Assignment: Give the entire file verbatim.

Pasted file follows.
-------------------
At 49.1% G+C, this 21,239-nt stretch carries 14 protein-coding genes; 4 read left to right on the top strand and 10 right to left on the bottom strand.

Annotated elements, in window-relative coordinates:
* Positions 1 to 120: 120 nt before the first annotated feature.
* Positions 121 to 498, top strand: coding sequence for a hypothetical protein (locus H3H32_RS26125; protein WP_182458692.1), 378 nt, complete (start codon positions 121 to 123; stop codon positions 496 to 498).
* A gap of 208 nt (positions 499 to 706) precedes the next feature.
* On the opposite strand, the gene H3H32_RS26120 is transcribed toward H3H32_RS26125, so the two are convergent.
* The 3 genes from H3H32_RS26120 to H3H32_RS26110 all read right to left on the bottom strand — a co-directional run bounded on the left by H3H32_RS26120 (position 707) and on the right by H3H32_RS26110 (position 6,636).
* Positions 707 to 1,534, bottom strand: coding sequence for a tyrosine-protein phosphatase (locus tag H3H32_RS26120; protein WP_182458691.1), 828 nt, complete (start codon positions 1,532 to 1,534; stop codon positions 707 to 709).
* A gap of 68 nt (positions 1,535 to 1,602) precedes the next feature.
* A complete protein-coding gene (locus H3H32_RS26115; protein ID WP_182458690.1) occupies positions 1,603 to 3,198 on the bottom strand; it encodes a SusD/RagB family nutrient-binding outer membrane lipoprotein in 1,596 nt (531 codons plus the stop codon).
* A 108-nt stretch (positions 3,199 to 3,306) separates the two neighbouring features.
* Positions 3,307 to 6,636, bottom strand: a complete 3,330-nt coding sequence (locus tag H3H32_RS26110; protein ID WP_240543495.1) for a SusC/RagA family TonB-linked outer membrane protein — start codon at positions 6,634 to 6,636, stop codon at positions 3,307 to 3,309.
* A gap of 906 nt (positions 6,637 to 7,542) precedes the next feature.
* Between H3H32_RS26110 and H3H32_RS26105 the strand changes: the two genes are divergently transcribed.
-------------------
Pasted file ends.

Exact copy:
At 49.1% G+C, this 21,239-nt stretch carries 14 protein-coding genes; 4 read left to right on the top strand and 10 right to left on the bottom strand.

Annotated elements, in window-relative coordinates:
* Positions 1 to 120: 120 nt before the first annotated feature.
* Positions 121 to 498, top strand: coding sequence for a hypothetical protein (locus H3H32_RS26125; protein WP_182458692.1), 378 nt, complete (start codon positions 121 to 123; stop codon positions 496 to 498).
* A gap of 208 nt (positions 499 to 706) precedes the next feature.
* On the opposite strand, the gene H3H32_RS26120 is transcribed toward H3H32_RS26125, so the two are convergent.
* The 3 genes from H3H32_RS26120 to H3H32_RS26110 all read right to left on the bottom strand — a co-directional run bounded on the left by H3H32_RS26120 (position 707) and on the right by H3H32_RS26110 (position 6,636).
* Positions 707 to 1,534, bottom strand: coding sequence for a tyrosine-protein phosphatase (locus tag H3H32_RS26120; protein WP_182458691.1), 828 nt, complete (start codon positions 1,532 to 1,534; stop codon positions 707 to 709).
* A gap of 68 nt (positions 1,535 to 1,602) precedes the next feature.
* A complete protein-coding gene (locus H3H32_RS26115; protein ID WP_182458690.1) occupies positions 1,603 to 3,198 on the bottom strand; it encodes a SusD/RagB family nutrient-binding outer membrane lipoprotein in 1,596 nt (531 codons plus the stop codon).
* A 108-nt stretch (positions 3,199 to 3,306) separates the two neighbouring features.
* Positions 3,307 to 6,636, bottom strand: a complete 3,330-nt coding sequence (locus tag H3H32_RS26110; protein ID WP_240543495.1) for a SusC/RagA family TonB-linked outer membrane protein — start codon at positions 6,634 to 6,636, stop codon at positions 3,307 to 3,309.
* A gap of 906 nt (positions 6,637 to 7,542) precedes the next feature.
* Between H3H32_RS26110 and H3H32_RS26105 the strand changes: the two genes are divergently transcribed.